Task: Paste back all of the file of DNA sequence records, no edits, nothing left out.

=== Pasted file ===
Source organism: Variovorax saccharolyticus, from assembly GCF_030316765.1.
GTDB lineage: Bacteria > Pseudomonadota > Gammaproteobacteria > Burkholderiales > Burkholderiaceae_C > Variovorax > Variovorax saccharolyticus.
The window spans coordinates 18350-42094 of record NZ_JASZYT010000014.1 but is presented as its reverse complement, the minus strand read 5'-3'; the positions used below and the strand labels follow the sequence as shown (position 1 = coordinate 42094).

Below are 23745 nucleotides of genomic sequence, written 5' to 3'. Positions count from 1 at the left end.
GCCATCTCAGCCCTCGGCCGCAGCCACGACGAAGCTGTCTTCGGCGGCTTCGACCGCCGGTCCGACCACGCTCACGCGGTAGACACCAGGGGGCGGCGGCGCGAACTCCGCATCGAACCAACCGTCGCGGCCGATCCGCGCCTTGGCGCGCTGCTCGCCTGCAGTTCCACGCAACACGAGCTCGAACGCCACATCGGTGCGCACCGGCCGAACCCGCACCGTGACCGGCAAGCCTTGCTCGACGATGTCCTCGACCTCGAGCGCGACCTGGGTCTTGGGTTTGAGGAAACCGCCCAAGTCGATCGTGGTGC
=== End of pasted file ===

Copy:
Source organism: Variovorax saccharolyticus, from assembly GCF_030316765.1.
GTDB lineage: Bacteria > Pseudomonadota > Gammaproteobacteria > Burkholderiales > Burkholderiaceae_C > Variovorax > Variovorax saccharolyticus.
The window spans coordinates 18350-42094 of record NZ_JASZYT010000014.1 but is presented as its reverse complement, the minus strand read 5'-3'; the positions used below and the strand labels follow the sequence as shown (position 1 = coordinate 42094).

Below are 23745 nucleotides of genomic sequence, written 5' to 3'. Positions count from 1 at the left end.
GCCATCTCAGCCCTCGGCCGCAGCCACGACGAAGCTGTCTTCGGCGGCTTCGACCGCCGGTCCGACCACGCTCACGCGGTAGACACCAGGGGGCGGCGGCGCGAACTCCGCATCGAACCAACCGTCGCGGCCGATCCGCGCCTTGGCGCGCTGCTCGCCTGCAGTTCCACGCAACACGAGCTCGAACGCCACATCGGTGCGCACCGGCCGAACCCGCACCGTGACCGGCAAGCCTTGCTCGACGATGTCCTCGACCTCGAGCGCGACCTGGGTCTTGGGTTTGAGGAAACCGCCCAAGTCGATCGTGGTGC